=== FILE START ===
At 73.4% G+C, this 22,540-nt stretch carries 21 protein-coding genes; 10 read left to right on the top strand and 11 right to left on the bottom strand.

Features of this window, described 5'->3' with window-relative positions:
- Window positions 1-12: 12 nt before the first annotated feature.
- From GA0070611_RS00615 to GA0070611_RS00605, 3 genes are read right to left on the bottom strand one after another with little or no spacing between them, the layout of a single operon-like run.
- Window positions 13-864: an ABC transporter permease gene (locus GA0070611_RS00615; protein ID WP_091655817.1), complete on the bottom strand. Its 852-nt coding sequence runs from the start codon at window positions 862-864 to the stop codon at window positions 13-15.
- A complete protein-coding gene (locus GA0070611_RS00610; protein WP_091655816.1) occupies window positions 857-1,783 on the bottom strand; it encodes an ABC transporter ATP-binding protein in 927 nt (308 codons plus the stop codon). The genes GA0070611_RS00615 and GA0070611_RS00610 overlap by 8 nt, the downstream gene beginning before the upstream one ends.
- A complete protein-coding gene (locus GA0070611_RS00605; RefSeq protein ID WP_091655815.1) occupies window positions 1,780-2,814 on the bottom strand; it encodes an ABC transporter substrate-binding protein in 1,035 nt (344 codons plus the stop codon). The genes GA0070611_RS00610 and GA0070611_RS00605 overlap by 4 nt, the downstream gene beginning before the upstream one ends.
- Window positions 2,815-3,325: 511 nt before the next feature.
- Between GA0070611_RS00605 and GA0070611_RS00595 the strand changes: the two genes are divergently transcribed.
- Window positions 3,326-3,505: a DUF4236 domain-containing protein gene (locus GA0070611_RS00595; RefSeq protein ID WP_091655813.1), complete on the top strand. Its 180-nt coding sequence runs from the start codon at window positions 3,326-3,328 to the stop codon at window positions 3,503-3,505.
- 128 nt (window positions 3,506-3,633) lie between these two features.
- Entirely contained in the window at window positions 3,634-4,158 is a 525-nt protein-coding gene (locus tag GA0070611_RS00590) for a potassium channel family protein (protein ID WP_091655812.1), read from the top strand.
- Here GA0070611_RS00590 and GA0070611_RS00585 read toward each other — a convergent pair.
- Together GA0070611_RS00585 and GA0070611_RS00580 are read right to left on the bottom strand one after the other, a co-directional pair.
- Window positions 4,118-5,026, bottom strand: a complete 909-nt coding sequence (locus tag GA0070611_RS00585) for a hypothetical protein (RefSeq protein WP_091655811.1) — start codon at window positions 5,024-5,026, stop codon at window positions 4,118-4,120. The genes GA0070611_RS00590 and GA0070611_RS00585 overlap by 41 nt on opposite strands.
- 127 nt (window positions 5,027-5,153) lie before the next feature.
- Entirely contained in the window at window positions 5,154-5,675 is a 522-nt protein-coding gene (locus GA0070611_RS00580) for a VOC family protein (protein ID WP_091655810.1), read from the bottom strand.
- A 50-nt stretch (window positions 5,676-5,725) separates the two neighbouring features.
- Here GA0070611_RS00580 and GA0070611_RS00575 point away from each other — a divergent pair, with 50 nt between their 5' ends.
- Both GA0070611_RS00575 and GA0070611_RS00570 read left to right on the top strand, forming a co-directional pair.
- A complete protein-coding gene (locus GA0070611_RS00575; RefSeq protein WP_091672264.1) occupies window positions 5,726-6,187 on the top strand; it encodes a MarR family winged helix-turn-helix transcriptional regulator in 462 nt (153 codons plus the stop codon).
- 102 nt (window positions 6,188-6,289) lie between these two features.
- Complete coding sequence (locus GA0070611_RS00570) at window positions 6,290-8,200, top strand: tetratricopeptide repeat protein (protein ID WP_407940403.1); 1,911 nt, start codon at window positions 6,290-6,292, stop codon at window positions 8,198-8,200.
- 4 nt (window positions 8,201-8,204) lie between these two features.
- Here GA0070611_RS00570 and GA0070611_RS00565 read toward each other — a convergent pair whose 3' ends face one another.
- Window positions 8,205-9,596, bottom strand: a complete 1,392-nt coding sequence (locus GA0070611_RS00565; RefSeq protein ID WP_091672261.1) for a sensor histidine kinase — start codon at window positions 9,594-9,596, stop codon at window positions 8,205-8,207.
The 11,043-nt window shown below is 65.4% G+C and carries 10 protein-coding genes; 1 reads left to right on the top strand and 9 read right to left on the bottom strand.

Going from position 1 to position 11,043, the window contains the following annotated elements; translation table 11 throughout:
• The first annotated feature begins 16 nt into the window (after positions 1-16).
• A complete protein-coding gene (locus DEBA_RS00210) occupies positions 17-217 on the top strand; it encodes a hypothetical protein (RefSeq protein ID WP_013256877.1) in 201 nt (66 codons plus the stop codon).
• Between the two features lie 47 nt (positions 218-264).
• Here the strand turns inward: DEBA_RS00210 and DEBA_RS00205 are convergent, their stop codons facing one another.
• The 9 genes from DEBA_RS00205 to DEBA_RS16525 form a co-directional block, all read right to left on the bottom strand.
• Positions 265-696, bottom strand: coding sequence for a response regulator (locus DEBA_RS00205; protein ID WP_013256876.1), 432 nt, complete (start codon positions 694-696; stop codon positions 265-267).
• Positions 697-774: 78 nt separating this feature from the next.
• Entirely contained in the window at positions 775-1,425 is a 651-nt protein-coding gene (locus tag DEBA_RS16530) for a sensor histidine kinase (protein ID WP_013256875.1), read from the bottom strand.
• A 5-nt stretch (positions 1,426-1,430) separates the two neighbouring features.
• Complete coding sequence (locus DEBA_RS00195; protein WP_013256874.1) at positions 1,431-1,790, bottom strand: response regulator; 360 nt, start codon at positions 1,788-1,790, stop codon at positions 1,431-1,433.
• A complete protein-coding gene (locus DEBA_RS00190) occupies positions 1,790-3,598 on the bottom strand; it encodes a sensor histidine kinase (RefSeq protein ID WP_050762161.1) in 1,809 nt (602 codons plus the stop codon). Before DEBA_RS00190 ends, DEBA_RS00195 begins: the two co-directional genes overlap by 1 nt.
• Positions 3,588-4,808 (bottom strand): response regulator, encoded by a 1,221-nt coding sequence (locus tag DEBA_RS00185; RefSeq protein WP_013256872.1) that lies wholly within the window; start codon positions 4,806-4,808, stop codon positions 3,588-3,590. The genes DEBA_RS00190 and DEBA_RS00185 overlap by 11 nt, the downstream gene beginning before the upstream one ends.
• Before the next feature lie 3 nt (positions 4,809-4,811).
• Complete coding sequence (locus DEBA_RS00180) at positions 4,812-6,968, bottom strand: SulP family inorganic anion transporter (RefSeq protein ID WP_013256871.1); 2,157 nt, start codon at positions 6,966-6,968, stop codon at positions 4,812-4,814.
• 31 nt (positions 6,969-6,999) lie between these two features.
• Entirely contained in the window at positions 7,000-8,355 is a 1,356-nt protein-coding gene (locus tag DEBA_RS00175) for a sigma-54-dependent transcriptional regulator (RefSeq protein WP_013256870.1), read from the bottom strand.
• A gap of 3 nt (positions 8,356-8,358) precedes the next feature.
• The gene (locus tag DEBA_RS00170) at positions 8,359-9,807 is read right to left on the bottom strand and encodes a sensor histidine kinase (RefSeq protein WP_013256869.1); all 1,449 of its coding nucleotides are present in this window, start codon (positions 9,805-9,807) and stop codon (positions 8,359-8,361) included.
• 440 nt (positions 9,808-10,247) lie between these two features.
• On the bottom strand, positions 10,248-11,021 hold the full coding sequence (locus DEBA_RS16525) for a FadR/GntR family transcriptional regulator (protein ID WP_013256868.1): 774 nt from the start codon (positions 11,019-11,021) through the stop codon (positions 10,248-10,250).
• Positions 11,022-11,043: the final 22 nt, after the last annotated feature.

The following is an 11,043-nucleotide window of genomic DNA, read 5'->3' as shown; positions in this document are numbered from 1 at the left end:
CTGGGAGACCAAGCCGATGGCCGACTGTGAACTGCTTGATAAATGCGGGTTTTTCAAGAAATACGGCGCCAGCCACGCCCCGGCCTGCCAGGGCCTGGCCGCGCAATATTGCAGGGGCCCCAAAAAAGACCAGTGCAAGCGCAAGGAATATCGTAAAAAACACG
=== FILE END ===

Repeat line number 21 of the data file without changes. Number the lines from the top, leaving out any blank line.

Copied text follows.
- A complete protein-coding gene (locus GA0070611_RS00575; RefSeq protein WP_091672264.1) occupies window positions 5,726-6,187 on the top strand; it encodes a MarR family winged helix-turn-helix transcriptional regulator in 462 nt (153 codons plus the stop codon).